Erwin got lucky, yes, but he also had the writing skills and knowledge to parlay that luck into something more. If you have the same skills and are presented with the same opportunity you might have a similar (or better) outcome.

My advice to you: Be ready for anything.

Wednesday, March 21, 2012

Stop Paying To Format Your Ebook

When was the last time you read a book review which talked at length (or at all) about the quality of the formatting? In every case a person recommends, or doesn't recommend, a book based on the quality of the writing.

If you are getting your ebook ready for publication on Amazon (which is a great place to start, seeing as they currently control more than 60% of the ebook market), before you even think about shelling out $50, $100 or more to get your ebook formatted, do yourself a favor and don't.

That's right. Don't pay for formatting unless you absolutely, positively need it. If your book is full of photos, drawings, tables or charts, you'll probably need some formatting so go ahead and check around. But if your book is just text; prologue, chapters, words and an author's page, you can format it yourself in about 30 minutes for free.

If your book sells like wildfire and you actually make money from it, then you can think about investing a little more in your next book and letting someone format it for you. But until then, save your money. Self-publishing is a business, and no successful business should start out in the hole. Give yourself a chance to succeed by putting the odds in your favor and using as little resources as possible to get your first ebook listed.

For instance, you can use the online service Fiverr.com to create your ebook cover for just $5 and ask them to send you a jpeg version (for loading to Amazon.) Done.

Then, formatting is as easy as copying your entire document and pasting into a .txt document. That will remove all the superfluous formatting; invisible things you don't need like indents. Once that's done, take the .txt version and paste it back into a Word document, but don't change it. Save that document as is.

Then, go to Amazon, Kindle Direct Publishing, and create an account. Load your jpeg cover. Then load your .doc. Amazon lets you preview your document before you load it, so check it out. Immediately you will understand how different an ebook looks from what you thought it might look like. If your document still needs some slight tweaking, open it, tweak it and reload it. Do this until it looks readable then save it.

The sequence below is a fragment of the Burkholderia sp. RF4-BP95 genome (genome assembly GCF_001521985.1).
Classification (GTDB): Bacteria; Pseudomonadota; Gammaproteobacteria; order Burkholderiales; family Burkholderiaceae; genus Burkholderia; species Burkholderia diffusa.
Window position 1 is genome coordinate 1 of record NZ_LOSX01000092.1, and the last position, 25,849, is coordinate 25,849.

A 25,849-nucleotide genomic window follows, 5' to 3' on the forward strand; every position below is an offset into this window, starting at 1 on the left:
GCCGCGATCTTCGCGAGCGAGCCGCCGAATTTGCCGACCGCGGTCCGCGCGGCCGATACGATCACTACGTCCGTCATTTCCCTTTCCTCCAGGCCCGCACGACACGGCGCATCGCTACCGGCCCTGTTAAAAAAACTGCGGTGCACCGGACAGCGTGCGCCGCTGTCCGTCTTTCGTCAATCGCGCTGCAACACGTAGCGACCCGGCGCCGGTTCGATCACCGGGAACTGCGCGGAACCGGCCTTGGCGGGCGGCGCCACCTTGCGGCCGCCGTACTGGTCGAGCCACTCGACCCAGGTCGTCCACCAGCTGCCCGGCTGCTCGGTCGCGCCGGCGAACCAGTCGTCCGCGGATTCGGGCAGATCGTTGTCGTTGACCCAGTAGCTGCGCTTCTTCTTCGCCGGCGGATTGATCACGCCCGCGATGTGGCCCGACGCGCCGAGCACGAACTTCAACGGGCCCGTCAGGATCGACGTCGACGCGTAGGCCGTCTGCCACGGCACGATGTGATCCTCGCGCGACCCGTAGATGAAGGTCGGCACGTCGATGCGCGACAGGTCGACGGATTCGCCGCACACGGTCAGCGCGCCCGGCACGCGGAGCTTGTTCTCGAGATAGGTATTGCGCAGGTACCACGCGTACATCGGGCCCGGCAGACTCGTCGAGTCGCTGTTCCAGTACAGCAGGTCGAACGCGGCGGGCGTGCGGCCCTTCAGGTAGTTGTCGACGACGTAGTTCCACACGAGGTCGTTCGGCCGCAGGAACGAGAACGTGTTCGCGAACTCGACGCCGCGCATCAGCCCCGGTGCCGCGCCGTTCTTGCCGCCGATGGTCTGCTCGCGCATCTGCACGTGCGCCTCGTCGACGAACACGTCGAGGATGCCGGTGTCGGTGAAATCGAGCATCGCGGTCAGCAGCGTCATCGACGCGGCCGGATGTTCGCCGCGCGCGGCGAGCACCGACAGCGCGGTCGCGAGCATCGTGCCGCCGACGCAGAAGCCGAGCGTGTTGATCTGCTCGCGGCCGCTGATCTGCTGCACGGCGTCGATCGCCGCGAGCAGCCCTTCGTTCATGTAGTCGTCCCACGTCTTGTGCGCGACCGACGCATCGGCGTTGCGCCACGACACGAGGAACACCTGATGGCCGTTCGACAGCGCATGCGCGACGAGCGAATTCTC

That's it. Your book is loaded and ready.

Can you pay to have your book professionally formatted? Yes. Do you need to have your book professionally formatted? Probably not. Try it yourself first. Even if you don't succeed what you learn about ebook publishing will prove invaluable for future editions whether or not you leave the formatting to someone else.


Tuesday, March 20, 2012

What Sports Writers Can Teach All Writers

Writers come in many sizes, shapes and styles. Some of us write long and some short; in flowery prose or direct to the point; with relish and flair or nothing but the facts.

Writers are as diverse an artistic community as you will find, with as many different types of writers as a painter has colors to choose from.

But among all writers one groups stands out as the most creative, most stylish and most given to excel themselves: sports writers.

Did you say poets? Or novelists? Or perhaps speech writers? None of those writers has to deal with the exact same subject matter, over and over, and must constantly find new ways to say the same thing without seeming trite or boring or inept.

For as long as we have had sport there have been those who have made a vocation from writing about it. They immerse themselves in every nuance of the game, surrounding themselves with statistics and facts from decades previous. They are enamored of the players, but they do not (for the most part) allow themselves to be blinded to their humanity. Also, with every sports writer I have ever met, they understand that in the final analysis what they do is write about nothing more complicated than a game.